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Monday, July 28, 2014
No sleep in weeks! Having sensitivity
I have insomnia, but the past couple of weeks I`ve been really stressed. My body hasn`t had 8 hours of sleep a day since I can remember. In fact, I haven`t been able to sleep even 3 to 4 hours a night in maybe 2 weeks or more. I feel it wreaking havoc on my body. Today I was feeling a weird pain above my right breast and I also felt sensitivity to the touch on my right forearm and palm under my right pinky. Do you think its due to my nerves and lack of sleep. What exactly is it?
I apologize for the delay in answering your question and hope that I still may be able to offer some helpful advice. If I understood your problem correctly, you have developed difficulty falling asleep recently associated with excessive stress. This would be considered a form of acute insomnia resulting in inadequate sleep.
A large percentage of the population reports insomnia of several weeks duration at least once in their lifetime. The causes are numerous and include social and job stressors, changes in one's regular routine due to work, family obligations, travel, grief, depression, medical illness, bed partner issues, and medications, to name a few.
You mention a distinct period of time for the onset of your symptoms. This is indicative of an event or stressor that may have precipitated the problem. It would be important to review and recognize the possible event or stressor as further evaluation and management of this problem may be needed (such as counseling). In conjunction with management of any underlying problems, medication therapy can be considered for the short-term to help you sleep. A number of effective medications are now available as sleep aids and these are generally well-tolerated. However, they are really recommended for short-term use only and require a prescription from a physician.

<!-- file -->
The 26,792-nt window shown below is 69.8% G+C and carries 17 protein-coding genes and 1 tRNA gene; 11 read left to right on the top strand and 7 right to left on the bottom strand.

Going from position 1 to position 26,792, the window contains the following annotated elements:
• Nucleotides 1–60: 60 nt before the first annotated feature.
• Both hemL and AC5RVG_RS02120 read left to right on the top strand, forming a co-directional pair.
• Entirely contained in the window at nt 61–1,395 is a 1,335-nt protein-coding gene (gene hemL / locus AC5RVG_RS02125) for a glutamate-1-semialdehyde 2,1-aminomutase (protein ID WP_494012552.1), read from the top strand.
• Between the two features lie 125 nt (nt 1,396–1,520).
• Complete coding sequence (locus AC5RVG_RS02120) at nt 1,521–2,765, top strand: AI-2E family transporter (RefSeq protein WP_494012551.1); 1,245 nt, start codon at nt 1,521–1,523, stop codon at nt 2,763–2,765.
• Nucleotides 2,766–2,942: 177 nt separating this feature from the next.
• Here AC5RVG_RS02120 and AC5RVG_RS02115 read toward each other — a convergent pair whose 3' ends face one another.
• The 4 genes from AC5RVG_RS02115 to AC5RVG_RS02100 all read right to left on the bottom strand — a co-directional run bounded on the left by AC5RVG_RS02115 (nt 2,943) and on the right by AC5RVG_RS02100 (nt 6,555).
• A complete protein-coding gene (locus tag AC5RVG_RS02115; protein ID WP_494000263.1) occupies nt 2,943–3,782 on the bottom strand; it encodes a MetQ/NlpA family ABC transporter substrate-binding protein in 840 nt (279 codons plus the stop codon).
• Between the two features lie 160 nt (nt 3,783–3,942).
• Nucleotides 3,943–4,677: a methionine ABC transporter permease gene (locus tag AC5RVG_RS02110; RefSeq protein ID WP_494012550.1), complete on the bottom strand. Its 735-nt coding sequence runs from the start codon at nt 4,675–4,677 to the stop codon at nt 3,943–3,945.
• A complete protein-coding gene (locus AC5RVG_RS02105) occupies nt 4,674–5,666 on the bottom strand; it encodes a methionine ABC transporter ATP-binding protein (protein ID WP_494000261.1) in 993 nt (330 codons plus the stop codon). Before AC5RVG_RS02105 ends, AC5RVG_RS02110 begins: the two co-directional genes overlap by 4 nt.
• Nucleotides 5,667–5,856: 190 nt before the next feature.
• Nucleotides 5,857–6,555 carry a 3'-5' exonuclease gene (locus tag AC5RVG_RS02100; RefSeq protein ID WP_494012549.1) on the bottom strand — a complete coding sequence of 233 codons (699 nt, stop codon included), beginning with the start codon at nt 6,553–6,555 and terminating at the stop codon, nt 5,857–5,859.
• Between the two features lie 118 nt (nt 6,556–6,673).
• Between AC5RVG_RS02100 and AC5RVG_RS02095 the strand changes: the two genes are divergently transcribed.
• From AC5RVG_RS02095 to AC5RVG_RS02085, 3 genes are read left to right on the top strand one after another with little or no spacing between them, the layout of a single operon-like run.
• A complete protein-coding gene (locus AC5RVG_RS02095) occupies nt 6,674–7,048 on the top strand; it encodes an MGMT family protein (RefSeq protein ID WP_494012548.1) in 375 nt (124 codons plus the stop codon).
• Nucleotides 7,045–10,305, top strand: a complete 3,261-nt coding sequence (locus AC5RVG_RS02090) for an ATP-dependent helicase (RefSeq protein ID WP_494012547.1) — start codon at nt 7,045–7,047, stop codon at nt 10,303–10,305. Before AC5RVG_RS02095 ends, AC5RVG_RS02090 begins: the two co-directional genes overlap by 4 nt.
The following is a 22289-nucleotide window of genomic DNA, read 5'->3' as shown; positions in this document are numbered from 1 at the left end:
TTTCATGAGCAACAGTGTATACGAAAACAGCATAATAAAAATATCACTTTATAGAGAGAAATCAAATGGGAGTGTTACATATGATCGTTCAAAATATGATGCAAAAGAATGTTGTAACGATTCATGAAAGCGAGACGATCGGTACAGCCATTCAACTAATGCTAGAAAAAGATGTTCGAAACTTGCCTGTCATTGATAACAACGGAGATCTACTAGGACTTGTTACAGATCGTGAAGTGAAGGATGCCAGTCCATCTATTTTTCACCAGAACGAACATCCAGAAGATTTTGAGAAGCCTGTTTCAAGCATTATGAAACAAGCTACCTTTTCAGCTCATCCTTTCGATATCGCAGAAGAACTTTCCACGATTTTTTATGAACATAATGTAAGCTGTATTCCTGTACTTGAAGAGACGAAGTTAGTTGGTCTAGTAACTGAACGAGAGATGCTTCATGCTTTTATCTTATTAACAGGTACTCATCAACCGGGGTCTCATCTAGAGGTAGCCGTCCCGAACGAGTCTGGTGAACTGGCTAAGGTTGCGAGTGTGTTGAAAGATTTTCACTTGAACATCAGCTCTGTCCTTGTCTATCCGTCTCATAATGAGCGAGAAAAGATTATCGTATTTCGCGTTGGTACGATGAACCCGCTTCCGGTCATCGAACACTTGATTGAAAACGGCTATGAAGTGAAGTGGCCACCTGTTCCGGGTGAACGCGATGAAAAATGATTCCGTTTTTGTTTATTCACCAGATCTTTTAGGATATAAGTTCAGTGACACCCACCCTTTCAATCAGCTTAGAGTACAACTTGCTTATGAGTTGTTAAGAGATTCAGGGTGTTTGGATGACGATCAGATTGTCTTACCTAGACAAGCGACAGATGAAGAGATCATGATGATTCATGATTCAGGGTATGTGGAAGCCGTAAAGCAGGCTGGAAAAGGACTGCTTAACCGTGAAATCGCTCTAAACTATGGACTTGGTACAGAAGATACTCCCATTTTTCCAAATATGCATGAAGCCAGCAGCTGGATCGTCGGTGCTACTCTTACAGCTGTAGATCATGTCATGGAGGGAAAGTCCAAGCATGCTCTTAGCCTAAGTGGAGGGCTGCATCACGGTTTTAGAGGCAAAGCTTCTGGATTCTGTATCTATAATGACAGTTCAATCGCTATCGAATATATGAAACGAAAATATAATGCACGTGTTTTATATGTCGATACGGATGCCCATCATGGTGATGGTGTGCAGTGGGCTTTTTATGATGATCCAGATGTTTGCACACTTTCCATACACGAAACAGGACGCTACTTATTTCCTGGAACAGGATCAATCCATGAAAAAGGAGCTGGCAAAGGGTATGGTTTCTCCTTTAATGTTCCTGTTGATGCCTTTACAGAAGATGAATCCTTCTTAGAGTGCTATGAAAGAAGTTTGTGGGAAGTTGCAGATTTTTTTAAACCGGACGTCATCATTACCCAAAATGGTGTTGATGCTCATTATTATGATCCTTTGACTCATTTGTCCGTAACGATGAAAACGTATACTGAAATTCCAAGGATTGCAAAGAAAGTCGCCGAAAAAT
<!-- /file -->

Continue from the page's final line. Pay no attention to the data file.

An alternative approach to medications would be to attempt behavioral changes, which can be effective as well. Some of these include going to bed only when very sleepy, but maintaining a set wakeup time. In addition, you should get out of bed if you haven't fallen asleep in 15-20 minutes and do something that is not stimulating (i.e. reading in a dimly lit environment or listening to soothing music). Exercise about 5 hours before bedtime can be very helpful. Avoiding alcohol and caffeine within 4-6 hours of bedtime is a good idea as well.
It's hard to know for sure if the other symptoms you have are related to the insomnia or not. Acute sleep deprivation, as you are experiencing, can lead to wide ranging consequences including increased anxiety, feeling poorly, body aches, nausea, etc. However, localized pains and sensations would be somewhat unusual and may point to another problem distinct from your sleep issues.
If you find you are still having problems falling asleep, or the other symptoms seem to be persisting, then you should discuss this issue with your primary care physician. Specific factors in your history may be useful in tailoring a strategy that might work for you. Referral to a Sleep Specialist in your area may also be helpful. To learn more about insomnia or other sleep disorders, please visit the American Academy of Sleep Medicine website. In addition to information, the website contains a list of Sleep Centers across the country so that you may locate one near you.
Good luck and here's to better sleep!
Dennis Auckley, MD
Associate Professor of Medicine
School of Medicine
Case Western Reserve University